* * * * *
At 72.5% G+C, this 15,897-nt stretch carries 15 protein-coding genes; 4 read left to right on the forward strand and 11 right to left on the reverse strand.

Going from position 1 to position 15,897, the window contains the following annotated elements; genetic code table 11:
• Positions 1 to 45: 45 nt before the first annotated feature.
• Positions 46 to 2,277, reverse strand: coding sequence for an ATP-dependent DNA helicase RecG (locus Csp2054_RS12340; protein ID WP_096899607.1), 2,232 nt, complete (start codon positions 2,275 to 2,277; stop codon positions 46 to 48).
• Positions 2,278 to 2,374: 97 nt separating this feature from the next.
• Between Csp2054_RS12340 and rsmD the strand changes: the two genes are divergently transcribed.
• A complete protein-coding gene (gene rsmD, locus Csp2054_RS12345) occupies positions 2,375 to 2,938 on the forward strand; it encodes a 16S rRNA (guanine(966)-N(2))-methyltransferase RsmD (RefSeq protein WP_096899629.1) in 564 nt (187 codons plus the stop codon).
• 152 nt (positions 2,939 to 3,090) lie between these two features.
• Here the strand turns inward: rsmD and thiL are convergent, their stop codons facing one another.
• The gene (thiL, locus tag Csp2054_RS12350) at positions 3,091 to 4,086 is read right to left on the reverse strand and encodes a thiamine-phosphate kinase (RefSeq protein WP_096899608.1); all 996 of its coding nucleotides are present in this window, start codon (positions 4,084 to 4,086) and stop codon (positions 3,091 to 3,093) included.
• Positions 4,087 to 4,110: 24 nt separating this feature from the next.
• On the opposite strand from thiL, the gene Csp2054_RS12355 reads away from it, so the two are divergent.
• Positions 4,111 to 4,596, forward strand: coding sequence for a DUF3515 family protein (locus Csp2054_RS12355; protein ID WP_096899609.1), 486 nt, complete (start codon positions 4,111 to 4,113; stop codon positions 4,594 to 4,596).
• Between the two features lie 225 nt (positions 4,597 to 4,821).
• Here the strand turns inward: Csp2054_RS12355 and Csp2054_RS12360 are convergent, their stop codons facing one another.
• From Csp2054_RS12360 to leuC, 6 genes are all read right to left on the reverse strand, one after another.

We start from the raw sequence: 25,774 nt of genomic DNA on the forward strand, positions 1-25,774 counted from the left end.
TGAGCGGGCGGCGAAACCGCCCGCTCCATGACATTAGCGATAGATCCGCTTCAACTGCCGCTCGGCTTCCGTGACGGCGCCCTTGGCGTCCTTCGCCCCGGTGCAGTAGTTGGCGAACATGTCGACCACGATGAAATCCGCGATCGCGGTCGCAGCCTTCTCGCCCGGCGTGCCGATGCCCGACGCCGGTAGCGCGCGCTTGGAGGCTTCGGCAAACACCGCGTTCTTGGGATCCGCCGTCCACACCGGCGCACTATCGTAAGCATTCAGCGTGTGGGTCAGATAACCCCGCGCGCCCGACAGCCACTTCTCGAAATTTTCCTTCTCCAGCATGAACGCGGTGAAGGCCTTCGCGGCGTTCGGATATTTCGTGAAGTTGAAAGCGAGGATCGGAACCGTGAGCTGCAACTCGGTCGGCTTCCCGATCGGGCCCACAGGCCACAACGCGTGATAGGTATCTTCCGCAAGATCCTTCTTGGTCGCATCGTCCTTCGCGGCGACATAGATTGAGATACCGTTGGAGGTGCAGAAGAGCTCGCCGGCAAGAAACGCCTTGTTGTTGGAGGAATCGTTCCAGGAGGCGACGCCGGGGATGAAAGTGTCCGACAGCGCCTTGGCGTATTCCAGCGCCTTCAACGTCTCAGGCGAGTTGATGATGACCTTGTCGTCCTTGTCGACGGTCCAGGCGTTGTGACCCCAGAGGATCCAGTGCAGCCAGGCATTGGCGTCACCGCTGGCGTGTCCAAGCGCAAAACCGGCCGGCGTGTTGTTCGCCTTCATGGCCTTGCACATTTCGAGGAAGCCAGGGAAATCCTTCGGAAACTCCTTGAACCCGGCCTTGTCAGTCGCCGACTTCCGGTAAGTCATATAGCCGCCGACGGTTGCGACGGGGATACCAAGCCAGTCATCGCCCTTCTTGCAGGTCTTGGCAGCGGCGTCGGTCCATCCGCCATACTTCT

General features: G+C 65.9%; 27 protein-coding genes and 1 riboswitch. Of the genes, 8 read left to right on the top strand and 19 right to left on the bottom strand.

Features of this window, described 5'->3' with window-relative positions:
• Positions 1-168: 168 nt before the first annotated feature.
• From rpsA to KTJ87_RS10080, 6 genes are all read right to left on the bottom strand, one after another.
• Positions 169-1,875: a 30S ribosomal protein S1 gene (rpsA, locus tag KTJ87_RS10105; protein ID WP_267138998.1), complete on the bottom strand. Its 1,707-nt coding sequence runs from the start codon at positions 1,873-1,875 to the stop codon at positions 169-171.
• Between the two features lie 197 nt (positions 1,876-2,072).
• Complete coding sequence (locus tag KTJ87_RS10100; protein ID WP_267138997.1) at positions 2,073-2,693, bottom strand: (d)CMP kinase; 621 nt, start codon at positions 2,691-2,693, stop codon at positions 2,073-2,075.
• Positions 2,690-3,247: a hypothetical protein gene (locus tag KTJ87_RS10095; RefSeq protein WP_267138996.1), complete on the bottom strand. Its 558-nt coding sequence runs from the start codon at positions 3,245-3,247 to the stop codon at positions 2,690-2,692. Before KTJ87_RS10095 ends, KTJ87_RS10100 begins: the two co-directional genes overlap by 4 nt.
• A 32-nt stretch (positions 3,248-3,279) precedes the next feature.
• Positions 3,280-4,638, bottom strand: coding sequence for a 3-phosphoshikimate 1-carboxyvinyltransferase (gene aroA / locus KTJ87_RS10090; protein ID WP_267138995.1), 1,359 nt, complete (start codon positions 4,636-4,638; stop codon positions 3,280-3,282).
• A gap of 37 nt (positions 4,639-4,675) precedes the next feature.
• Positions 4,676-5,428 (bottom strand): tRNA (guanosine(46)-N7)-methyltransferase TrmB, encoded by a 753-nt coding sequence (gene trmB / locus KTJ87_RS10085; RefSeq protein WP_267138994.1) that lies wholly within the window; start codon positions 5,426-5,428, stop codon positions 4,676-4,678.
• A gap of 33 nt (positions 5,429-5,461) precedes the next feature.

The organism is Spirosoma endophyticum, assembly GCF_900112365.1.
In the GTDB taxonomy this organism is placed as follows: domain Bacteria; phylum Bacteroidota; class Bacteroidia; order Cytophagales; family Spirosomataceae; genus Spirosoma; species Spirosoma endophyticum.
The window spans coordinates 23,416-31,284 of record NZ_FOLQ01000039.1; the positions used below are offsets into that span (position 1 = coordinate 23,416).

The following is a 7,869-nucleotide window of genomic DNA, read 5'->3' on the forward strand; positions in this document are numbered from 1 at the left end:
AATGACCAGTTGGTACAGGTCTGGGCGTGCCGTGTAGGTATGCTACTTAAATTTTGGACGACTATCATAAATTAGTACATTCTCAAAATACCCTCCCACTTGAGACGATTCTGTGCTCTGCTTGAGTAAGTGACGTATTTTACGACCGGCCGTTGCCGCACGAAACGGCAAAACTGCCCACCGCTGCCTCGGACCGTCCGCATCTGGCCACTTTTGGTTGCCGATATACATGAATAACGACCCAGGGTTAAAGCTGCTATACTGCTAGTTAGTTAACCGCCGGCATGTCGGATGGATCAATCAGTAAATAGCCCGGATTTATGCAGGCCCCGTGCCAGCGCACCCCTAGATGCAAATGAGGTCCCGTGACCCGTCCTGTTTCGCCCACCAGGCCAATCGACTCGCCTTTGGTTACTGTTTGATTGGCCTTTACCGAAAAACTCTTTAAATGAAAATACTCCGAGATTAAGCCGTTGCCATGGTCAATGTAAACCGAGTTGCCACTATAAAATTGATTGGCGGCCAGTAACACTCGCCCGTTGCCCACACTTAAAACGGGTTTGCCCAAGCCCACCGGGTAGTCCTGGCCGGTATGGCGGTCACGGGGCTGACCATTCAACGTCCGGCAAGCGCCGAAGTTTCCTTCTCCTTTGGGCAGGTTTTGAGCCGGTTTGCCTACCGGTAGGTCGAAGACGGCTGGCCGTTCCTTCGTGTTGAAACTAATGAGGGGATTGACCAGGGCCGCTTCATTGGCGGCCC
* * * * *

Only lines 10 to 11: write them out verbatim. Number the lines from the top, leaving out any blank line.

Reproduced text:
• The gene (thiL, locus tag Csp2054_RS12350) at positions 3,091 to 4,086 is read right to left on the reverse strand and encodes a thiamine-phosphate kinase (RefSeq protein WP_096899608.1); all 996 of its coding nucleotides are present in this window, start codon (positions 4,084 to 4,086) and stop codon (positions 3,091 to 3,093) included.
• Positions 4,087 to 4,110: 24 nt separating this feature from the next.